View settings

Font size:
Site colours:


Official website of the President of Russia

Transcripts   /

Opening remarks at meeting on Daghestan’s social and economic development

August 11, 2010, Sochi

President of Russia Dmitry Medvedev: Good afternoon,

Life goes on, and aside from dealing with all sorts of emergencies, we need to continue our usual work too.

We agreed a while ago to hold a separate meeting on Daghestan. All of you here, representing Daghestan’s government and executive authorities, know that this is one of the most heavily subsidised regions in the country, and the main reason for this situation, unfortunately, is that living standards here are very low. Improving living standards depends directly on improving the region’s economy and social sector. Some efforts have been made of late, but I think this is still not enough, and this is why I have called this meeting. 

We have several issues to discuss. First is the employment situation. The regional employment and labour market programme being carried out in the region has not succeeded in holding unemployment at the planned level. There are unemployment problems affecting our country in general, but Daghestan also has specific problems of its own. Unemployment is a lot higher here. There are a number of historic reasons for this situation, which did not arise just overnight, but whatever the case, we need to take action to address this problem.

Second is the question of education. We need to draft a comprehensive programme for developing education in the region, and this needs to be a programme that will see the region’s secondary and higher education establishments teach the skills and train the professionals that are really in demand. The region’s education system must not turn out people with much-touted and prestigious professions with which the market is already over-supplied, but needs to train people in the areas essential for Daghestan’s social and economic growth.

Among positive trends in the republic I note that all general secondary schools are now equipped with computers and the sector-based wage payment system is now in effect. But there are still big problems with kindergartens, problems with the physical state of buildings and facilities (practically all facilities in the mountain districts are in a dilapidated state, for example), with general educational facilities quite simply unfit for use, and also problems with the human resources balance.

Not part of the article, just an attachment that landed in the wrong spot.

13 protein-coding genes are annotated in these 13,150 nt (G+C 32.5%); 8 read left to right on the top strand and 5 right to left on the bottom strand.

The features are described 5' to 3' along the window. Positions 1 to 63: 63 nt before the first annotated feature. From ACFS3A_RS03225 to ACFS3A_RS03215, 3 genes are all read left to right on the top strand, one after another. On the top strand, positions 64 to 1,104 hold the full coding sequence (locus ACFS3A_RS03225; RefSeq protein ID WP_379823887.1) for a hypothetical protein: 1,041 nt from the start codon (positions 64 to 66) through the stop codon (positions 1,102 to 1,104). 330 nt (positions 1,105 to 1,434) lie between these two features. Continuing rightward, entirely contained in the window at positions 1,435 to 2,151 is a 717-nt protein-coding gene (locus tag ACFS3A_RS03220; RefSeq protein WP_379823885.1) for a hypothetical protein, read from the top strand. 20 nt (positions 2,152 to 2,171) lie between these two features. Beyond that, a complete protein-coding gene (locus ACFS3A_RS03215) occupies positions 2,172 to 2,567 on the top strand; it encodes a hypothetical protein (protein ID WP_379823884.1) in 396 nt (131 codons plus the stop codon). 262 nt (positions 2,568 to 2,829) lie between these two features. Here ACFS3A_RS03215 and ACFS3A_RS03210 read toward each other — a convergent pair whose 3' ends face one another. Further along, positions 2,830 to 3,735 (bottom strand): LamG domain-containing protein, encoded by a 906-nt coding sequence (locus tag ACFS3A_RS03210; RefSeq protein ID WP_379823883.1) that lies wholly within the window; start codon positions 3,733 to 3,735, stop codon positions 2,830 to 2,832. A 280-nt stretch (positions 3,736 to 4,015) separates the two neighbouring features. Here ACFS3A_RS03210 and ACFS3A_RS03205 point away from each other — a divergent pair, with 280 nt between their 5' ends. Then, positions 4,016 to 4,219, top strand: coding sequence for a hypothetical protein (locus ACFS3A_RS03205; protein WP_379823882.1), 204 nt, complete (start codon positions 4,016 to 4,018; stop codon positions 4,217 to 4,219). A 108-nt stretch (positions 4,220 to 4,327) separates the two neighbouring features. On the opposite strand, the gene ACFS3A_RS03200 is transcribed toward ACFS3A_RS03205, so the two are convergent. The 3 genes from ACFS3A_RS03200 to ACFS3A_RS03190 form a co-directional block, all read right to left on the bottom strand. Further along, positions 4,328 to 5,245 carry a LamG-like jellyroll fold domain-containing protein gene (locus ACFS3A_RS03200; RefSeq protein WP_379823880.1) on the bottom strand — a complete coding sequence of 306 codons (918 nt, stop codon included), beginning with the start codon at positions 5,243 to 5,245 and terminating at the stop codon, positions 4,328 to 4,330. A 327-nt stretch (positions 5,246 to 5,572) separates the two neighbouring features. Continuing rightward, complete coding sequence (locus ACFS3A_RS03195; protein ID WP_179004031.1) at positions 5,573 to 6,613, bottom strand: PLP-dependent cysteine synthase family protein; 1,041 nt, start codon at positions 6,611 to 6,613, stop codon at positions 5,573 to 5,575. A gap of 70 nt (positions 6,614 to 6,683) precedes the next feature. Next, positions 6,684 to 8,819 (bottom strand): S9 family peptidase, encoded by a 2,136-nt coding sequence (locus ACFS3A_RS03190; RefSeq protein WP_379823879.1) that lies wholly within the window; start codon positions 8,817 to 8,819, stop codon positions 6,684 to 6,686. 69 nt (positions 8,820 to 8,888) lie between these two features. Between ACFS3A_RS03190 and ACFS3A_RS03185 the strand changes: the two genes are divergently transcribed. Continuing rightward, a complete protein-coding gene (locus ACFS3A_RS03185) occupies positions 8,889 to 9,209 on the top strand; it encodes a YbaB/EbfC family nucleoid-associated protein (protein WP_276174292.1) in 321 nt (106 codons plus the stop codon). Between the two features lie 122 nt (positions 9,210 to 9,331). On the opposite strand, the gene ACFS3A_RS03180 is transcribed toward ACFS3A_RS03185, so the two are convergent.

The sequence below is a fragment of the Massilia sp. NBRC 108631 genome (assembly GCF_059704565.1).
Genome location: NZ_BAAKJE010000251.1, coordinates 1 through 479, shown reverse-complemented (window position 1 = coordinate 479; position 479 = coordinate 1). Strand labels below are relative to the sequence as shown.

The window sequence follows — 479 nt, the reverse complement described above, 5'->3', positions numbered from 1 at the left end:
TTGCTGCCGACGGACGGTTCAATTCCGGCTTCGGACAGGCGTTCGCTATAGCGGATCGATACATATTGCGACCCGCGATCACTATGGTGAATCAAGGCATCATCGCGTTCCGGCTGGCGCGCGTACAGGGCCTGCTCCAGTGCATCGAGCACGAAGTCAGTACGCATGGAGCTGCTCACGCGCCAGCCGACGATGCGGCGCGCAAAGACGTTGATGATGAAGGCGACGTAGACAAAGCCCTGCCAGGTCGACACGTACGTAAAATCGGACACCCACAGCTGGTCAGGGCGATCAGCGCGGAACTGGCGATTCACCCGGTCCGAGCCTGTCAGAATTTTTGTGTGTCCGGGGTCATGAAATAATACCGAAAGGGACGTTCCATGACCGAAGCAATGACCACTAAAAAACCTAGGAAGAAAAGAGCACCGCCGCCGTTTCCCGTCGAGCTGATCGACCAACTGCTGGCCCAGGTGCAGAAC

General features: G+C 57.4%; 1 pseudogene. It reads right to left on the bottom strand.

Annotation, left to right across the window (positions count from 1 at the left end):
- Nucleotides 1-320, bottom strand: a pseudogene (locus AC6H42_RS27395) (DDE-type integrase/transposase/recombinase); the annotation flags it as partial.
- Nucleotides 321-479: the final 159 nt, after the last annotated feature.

Of course, we also need to look at content, at the way history is taught – this is something we have discussed on past occasions – the history of the Caucasus, and Russian history. We need to develop religious education. This is particularly important for the Caucasus and for Daghestan. We need to ensure that young Muslims are educated in the traditions of Russian Islam, in the traditions of peace and tolerance. 

The third big issue is that of healthcare. In principle, the situation is not too bad. Last year, 95 percent of Daghestan’s healthcare institutions introduced new medical care standards, and more than 90 percent went over to the new result-based wage payment system, thus carrying out the reforms we have been undertaking throughout the whole country. But the republic still has clear problems in funding and equipping its medical facilities. Again, this is a problem of old hospitals and dilapidated medical and first aid centres. This is another issue we must discuss today. 

Another area of vital importance for the republic’s development — and that has determined the list of this meeting’s participants – is investment. The situation is still not good here. Almost nothing has been accomplished of late. This is why I want to hear from all of you today, because without investment it will be impossible to keep developing the region’s economy. I hope that the new leadership in the republic will help to get this process moving. 

We also need to address rural problems, and this is all the more important given that almost 60 percent of Daghestan’s population lives in rural areas.

There are some issues that come under the competence of the federal and the regional authorities. They include gas and water supply, electrification, construction and maintenance of treatment plants, especially on the Caspian Sea coast, and roads, including the M29 federal highway. These are all complex issues requiring substantial investment, and so we will need to discuss them.

I will not make separate mention of the chronic problem that affects our country in general and the Caucasus in particular – corruption. Everything has been said already. The time has come for action. Rather than doing deals over official posts, the authorities need to really start tackling corruption. If work continues as it is has been going so far no results will be in sight.

I want the republic’s leadership to understand that the federal authorities are willing to give Daghestan their all-round support, but we need to see efforts on your part too. This has to be a two-way street. And so the amount and nature of support the federal authorities provide will depend on the regional authorities’ performance.

Let’s begin work.

August 11, 2010, Sochi